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Author's profile photo Former Member

Coffee Prices Going Up, Why?…….

When going to my local coffee shop this morning, the following sign was set up at the counter reading


Picture 1: My favorite coffee shop in Redwood City (not from a chain!)

Further it reads:

‘Increasing temperatures are pushing coffee growers higher up into the mountains to escape the heat, which has a detrimental effect on coffee production. Also, major coffee growing regions are experiencing new bouts of leaf rust. With all the forces pushing coffee prices up – roasting and shipping are the major coffee production costs……..we are committed to the well-being of everyone we work with, from the farmers and the communiies they live in, to our employees and communities here in Redwood City………….Thank you for your loyalty’.

I had a chance to discuss this matter with Jim Hanna,  Director of environmental affairs at Starbucks. No surprise is that climate change is ‘material’ for Starbucks, since their business relies on speciality agricultural products, namely coffee.

Picture 2: Impact on Growing Regions (Source: Otto Simonett, GRID-Geneva)

Jim showed the picture above from a recent climate change study showing the fatal impact of 2 degrees temperature rise for their coffee plantations in Uganda. It basically shows that todays coffee plantations will be destroyed and growing of coffee will be reduced to very small pockets in the south-west.

Here are some additional Starbucks facts that might not be widely known.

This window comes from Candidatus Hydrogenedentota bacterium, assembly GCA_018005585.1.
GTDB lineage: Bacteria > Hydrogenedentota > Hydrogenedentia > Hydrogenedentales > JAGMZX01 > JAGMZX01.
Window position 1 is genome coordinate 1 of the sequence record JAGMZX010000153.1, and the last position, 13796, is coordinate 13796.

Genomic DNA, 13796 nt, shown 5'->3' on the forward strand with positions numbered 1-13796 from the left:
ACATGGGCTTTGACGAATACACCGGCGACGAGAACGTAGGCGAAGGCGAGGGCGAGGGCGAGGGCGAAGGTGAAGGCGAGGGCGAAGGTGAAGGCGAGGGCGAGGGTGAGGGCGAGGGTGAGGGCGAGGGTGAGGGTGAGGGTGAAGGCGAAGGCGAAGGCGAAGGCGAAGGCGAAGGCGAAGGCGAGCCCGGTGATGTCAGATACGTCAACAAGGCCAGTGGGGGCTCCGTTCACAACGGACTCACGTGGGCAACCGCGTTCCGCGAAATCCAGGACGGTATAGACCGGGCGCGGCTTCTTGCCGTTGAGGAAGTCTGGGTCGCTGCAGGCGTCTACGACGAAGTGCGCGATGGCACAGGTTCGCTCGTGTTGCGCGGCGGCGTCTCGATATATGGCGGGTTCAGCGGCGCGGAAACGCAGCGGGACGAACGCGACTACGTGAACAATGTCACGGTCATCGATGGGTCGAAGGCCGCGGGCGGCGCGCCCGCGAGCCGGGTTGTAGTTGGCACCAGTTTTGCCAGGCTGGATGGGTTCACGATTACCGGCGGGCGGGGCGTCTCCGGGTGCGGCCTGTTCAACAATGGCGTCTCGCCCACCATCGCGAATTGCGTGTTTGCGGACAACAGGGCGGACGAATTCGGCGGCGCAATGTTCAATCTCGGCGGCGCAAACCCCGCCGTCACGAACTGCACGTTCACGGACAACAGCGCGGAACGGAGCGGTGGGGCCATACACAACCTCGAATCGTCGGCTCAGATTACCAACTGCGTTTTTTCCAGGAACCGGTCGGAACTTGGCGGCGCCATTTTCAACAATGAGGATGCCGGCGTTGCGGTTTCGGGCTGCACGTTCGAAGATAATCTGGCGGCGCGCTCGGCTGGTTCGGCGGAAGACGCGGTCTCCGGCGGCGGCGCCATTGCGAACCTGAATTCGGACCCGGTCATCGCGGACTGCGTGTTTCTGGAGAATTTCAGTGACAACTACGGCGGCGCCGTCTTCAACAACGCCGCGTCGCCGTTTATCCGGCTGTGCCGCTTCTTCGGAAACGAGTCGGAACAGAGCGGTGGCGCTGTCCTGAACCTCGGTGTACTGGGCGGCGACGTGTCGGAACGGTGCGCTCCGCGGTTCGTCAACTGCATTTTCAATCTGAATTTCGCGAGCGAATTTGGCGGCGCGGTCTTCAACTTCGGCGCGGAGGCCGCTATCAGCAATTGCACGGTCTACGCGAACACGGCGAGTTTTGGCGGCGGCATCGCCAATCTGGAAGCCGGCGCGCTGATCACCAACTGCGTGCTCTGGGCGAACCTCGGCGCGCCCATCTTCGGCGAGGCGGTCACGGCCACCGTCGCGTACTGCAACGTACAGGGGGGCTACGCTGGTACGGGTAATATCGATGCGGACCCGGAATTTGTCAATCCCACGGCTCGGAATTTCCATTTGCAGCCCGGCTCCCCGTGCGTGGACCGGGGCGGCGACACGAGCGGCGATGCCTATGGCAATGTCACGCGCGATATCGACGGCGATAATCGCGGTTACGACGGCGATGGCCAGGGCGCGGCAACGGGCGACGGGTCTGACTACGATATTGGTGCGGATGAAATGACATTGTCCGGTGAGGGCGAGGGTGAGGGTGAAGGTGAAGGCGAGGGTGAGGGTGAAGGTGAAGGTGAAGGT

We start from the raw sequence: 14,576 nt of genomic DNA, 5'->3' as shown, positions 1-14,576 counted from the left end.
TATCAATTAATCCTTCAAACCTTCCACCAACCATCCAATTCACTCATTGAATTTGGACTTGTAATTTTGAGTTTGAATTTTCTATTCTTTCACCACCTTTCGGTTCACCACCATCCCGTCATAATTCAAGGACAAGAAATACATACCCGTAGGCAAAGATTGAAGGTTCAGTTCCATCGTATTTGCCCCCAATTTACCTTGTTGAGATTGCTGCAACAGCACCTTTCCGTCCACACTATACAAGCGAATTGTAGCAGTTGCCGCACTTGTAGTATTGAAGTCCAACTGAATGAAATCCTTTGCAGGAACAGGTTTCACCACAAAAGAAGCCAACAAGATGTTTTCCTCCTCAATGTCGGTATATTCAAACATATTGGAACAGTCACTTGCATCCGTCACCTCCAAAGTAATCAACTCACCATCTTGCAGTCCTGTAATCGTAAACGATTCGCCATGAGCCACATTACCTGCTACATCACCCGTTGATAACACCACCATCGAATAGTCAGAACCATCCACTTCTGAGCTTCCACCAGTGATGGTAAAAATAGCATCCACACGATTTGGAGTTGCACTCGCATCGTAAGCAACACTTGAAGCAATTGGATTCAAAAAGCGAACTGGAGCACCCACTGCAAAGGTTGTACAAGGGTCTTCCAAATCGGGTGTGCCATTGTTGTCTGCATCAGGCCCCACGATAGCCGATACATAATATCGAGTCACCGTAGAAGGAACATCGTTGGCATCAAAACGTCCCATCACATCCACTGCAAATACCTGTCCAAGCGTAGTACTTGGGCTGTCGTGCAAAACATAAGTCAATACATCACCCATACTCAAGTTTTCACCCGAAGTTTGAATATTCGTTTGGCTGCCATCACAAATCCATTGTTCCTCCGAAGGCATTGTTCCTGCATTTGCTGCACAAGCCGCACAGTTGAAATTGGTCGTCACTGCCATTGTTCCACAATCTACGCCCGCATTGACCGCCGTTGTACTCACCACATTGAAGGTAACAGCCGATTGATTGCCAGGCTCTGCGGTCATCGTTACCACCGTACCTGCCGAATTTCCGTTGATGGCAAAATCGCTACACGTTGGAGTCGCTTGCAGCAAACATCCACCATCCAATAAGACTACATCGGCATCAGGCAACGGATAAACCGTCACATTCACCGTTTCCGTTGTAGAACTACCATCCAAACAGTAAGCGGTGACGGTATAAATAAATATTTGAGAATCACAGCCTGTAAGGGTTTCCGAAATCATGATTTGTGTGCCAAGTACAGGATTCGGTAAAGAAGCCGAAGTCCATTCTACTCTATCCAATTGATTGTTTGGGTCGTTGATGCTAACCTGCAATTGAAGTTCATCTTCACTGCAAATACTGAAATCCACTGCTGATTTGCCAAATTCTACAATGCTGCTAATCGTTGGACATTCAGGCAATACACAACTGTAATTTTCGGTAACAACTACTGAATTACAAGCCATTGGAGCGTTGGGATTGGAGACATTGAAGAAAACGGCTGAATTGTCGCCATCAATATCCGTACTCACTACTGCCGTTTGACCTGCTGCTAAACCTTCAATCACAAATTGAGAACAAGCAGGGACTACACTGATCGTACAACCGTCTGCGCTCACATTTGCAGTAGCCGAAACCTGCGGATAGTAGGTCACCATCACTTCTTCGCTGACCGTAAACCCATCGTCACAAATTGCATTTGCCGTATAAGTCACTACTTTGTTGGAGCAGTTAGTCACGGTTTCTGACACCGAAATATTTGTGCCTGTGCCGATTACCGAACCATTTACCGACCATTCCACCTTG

Most peoples initial reaction when Starbucks talks about climate change: Do something about the cups! Right ? After all, four billion disposable cups are used for Starbucks coffee by Starbucks customers every year, filling up our garbage cans.

And Starbucks is very aware of that perception, putting out an ambitious goal for 2015.

Picture 3: Starbucks Goals (Source: Whats Brewing, Jim Hanna, Sustainable Brands London, 2013)

But here is a fact that will surprise most of us. The energy use and therefore contribution to emissions of those cups is not even measurable on the bigger picture. (see picture 4)

Picture 4: Starbucks Store Energy Use (Source: Whats Brewing, Jim Hanna, Sustainable Brands London, 2013)

Another hardly known fact. Nitrous oxide accounts for a larger slice of the company’s carbon footprint than all of its U.S. roasting operations combined.

Nitrous oxide? What is this? Its laughing gas! Colourless, non-flammable, slightly sweet odour. Used for anaesthetic due to ‘euphoric’ effect of inhaling it, according to Wikipedia.

Now before you get any ideas what we do in our coffee shops…after all I’m back in San Francisco while writing this 😉 .  Starbucks is using nitrous oxide for producing the whip cream in their stores. And nitrous oxide is after all a major greenhouse gas and air pollutant.

Something to think about when enjoying your next Latte at Starbucks, Peets, or any other coffee shop. 🙂

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      Author's profile photo Jürgen L
      Jürgen L

      can it be that directory is not a public directory and hence the audience cannot see your pictures?

      Author's profile photo Former Member
      Former Member
      Blog Post Author

      Thanks Juergen, tried to find a work around for ongoing SCN probme; hopefully it waorks now....

      Author's profile photo Jürgen L
      Jürgen L

      yes, they are visible now

      Author's profile photo Hynek Petrak
      Hynek Petrak

      "Recent study" is from 1989? Otto Simenett study is only about a "potential" impact of growth by 2 degrees C.

      In last 70 years the temperature grew by 0.6 degrees. Source: Global warming - Wikipedia, the free encyclopedia